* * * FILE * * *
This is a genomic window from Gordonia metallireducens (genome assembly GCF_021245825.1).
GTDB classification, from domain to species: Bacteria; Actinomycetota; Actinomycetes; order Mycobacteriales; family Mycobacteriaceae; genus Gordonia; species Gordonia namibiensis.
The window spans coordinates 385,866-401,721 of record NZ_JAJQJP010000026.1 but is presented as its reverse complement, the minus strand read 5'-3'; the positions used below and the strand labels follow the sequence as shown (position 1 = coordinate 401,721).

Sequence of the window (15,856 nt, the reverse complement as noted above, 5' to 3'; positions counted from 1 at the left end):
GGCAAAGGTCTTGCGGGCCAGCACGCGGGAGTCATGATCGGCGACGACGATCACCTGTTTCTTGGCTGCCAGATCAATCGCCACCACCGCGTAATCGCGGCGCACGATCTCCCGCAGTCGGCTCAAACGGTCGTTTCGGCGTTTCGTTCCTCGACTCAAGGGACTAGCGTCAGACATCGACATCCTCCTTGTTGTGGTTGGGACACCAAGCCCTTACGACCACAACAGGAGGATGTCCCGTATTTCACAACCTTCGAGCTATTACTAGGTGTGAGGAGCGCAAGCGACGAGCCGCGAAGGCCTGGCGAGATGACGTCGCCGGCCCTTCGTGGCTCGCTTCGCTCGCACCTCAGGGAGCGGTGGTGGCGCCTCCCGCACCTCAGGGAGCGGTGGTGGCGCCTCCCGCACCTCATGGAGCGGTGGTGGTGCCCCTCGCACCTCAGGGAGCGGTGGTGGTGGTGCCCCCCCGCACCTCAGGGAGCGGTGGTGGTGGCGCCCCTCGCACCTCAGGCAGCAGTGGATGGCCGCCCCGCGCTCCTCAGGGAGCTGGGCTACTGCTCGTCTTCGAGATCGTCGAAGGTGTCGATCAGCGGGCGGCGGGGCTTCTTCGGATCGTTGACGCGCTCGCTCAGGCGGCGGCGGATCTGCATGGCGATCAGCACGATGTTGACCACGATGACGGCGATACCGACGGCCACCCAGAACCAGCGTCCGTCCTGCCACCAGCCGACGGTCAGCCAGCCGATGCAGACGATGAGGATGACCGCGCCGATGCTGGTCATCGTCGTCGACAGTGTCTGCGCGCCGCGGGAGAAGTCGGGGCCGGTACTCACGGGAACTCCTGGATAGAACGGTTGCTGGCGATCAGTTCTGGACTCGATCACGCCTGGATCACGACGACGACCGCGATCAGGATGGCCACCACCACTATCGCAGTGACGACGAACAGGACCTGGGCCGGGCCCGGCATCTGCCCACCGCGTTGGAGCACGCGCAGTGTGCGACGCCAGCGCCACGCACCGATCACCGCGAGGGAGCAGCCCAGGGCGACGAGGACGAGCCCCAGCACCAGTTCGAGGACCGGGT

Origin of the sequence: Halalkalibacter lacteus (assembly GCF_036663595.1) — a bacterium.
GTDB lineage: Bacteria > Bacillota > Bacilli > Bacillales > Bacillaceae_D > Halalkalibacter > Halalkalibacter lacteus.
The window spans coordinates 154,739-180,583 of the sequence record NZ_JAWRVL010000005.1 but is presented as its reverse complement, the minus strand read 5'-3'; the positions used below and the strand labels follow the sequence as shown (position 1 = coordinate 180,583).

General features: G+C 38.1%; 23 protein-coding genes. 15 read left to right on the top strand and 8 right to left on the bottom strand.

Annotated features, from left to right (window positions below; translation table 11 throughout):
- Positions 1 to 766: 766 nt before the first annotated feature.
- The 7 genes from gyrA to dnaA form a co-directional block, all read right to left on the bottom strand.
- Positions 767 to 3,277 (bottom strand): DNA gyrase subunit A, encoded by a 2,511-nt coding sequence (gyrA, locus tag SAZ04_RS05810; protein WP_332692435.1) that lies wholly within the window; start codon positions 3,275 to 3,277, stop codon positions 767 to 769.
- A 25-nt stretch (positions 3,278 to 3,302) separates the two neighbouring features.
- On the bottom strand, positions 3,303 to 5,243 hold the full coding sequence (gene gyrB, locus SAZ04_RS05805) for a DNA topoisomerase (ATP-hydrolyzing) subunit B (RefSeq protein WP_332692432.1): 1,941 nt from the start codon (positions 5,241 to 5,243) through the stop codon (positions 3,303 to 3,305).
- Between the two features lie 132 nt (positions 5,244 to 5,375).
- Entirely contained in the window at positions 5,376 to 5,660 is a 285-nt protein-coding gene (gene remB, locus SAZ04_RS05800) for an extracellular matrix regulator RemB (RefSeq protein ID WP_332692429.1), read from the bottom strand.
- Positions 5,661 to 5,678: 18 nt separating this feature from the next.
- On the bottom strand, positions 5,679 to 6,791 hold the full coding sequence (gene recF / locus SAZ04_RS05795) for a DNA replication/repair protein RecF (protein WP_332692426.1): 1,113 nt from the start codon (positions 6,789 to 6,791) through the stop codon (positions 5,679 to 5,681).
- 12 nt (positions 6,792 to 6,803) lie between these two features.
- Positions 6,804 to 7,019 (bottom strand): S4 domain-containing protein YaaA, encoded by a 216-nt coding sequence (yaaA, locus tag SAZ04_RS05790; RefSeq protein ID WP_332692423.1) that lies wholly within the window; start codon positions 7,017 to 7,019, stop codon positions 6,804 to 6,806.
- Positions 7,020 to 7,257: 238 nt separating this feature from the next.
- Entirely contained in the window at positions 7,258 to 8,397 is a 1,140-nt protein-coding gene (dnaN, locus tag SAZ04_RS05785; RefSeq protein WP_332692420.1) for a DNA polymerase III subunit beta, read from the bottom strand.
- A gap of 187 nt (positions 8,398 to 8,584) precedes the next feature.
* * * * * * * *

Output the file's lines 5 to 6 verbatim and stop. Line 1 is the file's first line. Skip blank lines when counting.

GGCAAAGGTCTTGCGGGCCAGCACGCGGGAGTCATGATCGGCGACGACGATCACCTGTTTCTTGGCTGCCAGATCAATCGCCACCACCGCGTAATCGCGGCGCACGATCTCCCGCAGTCGGCTCAAACGGTCGTTTCGGCGTTTCGTTCCTCGACTCAAGGGACTAGCGTCAGACATCGACATCCTCCTTGTTGTGGTTGGGACACCAAGCCCTTACGACCACAACAGGAGGATGTCCCGTATTTCACAACCTTCGAGCTATTACTAGGTGTGAGGAGCGCAAGCGACGAGCCGCGAAGGCCTGGCGAGATGACGTCGCCGGCCCTTCGTGGCTCGCTTCGCTCGCACCTCAGGGAGCGGTGGTGGCGCCTCCCGCACCTCAGGGAGCGGTGGTGGCGCCTCCCGCACCTCATGGAGCGGTGGTGGTGCCCCTCGCACCTCAGGGAGCGGTGGTGGTGGTGCCCCCCCGCACCTCAGGGAGCGGTGGTGGTGGCGCCCCTCGCACCTCAGGCAGCAGTGGATGGCCGCCCCGCGCTCCTCAGGGAGCTGGGCTACTGCTCGTCTTCGAGATCGTCGAAGGTGTCGATCAGCGGGCGGCGGGGCTTCTTCGGATCGTTGACGCGCTCGCTCAGGCGGCGGCGGATCTGCATGGCGATCAGCACGATGTTGACCACGATGACGGCGATACCGACGGCCACCCAGAACCAGCGTCCGTCCTGCCACCAGCCGACGGTCAGCCAGCCGATGCAGACGATGAGGATGACCGCGCCGATGCTGGTCATCGTCGTCGACAGTGTCTGCGCGCCGCGGGAGAAGTCGGGGCCGGTACTCACGGGAACTCCTGGATAGAACGGTTGCTGGCGATCAGTTCTGGACTCGATCACGCCTGGATCACGACGACGACCGCGATCAGGATGGCCACCACCACTATCGCAGTGACGACGAACAGGACCTGGGCCGGGCCCGGCATCTGCCCACCGCGTTGGAGCACGCGCAGTGTGCGACGCCAGCGCCACGCACCGATCACCGCGAGGGAGCAGCCCAGGGCGACGAGGACGAGCCCCAGCACCAGTTCGAGGACCGGGT

Origin of the sequence: Halalkalibacter lacteus (assembly GCF_036663595.1) — a bacterium.